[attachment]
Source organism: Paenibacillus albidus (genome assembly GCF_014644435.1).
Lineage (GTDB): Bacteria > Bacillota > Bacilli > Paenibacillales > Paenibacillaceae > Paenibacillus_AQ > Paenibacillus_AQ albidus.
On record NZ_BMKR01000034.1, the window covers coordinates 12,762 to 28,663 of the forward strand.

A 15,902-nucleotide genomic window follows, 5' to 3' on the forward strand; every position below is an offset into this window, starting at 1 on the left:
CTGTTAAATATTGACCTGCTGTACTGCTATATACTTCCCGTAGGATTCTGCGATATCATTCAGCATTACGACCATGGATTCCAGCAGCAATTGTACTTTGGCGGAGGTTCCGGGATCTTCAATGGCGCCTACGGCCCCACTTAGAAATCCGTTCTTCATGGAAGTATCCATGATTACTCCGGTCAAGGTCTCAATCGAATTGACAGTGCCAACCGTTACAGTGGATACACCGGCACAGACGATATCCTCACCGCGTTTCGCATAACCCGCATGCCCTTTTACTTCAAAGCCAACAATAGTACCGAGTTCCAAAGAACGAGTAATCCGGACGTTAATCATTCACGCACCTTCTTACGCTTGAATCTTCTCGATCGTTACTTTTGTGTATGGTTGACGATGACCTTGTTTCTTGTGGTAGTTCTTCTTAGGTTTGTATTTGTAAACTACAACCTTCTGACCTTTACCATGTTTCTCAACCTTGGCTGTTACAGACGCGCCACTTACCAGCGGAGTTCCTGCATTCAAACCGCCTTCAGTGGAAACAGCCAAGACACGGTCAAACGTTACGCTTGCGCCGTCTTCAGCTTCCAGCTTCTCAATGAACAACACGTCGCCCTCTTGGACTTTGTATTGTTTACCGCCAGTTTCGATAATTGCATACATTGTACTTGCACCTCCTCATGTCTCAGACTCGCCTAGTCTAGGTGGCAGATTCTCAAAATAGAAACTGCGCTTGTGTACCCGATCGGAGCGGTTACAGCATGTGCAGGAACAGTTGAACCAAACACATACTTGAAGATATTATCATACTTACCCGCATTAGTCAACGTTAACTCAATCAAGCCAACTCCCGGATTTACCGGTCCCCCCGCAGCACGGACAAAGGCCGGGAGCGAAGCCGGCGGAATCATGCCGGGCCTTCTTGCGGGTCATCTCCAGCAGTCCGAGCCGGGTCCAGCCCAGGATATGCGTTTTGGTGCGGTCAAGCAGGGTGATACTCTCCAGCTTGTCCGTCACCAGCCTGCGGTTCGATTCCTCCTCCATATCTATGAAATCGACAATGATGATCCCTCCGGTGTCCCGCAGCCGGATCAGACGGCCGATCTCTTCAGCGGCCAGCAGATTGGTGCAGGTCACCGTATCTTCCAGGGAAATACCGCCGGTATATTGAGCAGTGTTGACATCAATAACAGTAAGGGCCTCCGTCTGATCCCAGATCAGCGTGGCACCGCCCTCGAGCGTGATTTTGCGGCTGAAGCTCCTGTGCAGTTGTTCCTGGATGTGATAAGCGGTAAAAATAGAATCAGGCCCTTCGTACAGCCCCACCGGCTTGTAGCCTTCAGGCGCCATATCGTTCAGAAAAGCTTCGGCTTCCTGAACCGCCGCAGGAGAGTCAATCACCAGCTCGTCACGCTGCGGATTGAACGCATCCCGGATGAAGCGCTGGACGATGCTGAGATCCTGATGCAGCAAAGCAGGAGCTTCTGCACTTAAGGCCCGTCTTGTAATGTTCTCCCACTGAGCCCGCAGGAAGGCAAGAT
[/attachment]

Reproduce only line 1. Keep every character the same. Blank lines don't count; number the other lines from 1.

Source organism: Paenibacillus albidus (genome assembly GCF_014644435.1).